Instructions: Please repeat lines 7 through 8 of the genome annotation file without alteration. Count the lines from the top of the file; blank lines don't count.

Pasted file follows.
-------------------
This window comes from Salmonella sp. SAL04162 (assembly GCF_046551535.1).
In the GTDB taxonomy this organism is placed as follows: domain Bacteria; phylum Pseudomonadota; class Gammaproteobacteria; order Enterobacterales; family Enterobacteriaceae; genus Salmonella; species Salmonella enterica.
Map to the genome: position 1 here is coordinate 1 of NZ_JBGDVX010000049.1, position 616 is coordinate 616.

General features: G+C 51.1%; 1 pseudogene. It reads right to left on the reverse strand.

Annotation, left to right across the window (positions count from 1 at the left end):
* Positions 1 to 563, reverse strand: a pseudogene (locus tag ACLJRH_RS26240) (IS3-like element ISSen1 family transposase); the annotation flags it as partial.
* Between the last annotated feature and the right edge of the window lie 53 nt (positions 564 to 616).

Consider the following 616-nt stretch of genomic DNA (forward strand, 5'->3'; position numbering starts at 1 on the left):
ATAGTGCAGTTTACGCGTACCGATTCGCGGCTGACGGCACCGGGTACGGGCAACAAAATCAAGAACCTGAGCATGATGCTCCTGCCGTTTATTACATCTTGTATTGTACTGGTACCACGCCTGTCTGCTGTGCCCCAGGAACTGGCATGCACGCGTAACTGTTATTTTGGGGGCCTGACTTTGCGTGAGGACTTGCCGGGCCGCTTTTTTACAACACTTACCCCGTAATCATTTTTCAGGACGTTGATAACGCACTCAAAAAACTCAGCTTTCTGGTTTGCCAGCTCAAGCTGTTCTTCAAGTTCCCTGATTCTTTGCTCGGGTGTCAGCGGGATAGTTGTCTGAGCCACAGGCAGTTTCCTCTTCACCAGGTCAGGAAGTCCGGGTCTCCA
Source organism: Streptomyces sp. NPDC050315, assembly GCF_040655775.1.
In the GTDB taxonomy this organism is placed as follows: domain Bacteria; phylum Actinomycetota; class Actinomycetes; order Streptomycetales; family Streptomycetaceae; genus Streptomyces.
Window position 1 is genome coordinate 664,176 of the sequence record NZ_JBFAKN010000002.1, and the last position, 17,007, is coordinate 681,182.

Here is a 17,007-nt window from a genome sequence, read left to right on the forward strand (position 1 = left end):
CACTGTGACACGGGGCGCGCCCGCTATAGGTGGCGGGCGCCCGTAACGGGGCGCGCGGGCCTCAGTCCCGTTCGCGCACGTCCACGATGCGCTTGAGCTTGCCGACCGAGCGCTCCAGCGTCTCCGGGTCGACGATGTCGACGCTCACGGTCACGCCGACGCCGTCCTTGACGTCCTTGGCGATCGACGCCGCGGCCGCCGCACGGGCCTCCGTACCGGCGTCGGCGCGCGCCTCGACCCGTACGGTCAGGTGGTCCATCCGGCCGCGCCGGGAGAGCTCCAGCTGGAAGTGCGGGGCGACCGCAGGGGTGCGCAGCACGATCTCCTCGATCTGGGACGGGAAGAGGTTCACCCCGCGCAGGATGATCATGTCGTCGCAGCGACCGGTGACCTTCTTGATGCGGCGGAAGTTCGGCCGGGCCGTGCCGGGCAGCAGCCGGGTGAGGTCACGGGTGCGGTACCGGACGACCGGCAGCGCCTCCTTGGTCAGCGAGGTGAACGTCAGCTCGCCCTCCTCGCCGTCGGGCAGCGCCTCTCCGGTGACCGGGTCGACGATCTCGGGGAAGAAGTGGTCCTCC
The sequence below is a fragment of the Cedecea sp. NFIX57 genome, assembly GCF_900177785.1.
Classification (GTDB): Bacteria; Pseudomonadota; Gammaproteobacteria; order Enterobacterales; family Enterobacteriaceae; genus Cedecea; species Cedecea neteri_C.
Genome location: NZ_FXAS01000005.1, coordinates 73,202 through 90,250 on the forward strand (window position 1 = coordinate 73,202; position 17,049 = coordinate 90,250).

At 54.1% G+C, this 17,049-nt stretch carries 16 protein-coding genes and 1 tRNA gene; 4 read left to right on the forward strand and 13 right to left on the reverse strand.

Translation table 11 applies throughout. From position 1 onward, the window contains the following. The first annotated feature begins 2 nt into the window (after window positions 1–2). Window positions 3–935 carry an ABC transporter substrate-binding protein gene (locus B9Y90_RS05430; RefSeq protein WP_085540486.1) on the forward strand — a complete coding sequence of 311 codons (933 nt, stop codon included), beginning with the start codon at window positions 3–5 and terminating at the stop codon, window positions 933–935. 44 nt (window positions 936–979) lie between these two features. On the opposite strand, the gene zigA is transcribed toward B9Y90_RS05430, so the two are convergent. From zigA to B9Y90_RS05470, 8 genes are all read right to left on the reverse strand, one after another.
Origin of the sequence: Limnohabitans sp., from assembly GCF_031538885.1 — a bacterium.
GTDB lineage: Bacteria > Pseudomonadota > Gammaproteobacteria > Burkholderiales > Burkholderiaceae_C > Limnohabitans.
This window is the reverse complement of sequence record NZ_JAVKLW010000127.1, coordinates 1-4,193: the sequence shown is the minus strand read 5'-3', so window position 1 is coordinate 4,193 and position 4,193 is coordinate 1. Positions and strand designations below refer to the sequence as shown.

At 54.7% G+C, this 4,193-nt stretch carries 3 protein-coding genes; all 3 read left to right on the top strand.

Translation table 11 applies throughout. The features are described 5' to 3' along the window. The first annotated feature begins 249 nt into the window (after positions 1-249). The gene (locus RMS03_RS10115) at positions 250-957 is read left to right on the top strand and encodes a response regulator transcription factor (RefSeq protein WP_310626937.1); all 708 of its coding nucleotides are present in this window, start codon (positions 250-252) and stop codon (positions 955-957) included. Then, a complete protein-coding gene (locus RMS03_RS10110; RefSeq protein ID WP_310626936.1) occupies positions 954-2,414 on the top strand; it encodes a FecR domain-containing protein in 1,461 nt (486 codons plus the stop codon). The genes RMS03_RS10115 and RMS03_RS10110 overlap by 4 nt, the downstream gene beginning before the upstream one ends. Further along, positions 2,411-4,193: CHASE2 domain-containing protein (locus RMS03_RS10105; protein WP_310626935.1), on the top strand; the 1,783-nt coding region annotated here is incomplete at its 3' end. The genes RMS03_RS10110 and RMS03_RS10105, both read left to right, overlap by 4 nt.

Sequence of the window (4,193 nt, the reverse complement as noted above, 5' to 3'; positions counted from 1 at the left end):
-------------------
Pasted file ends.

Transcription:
* Between the last annotated feature and the right edge of the window lie 53 nt (positions 564 to 616).

Consider the following 616-nt stretch of genomic DNA (forward strand, 5'->3'; position numbering starts at 1 on the left):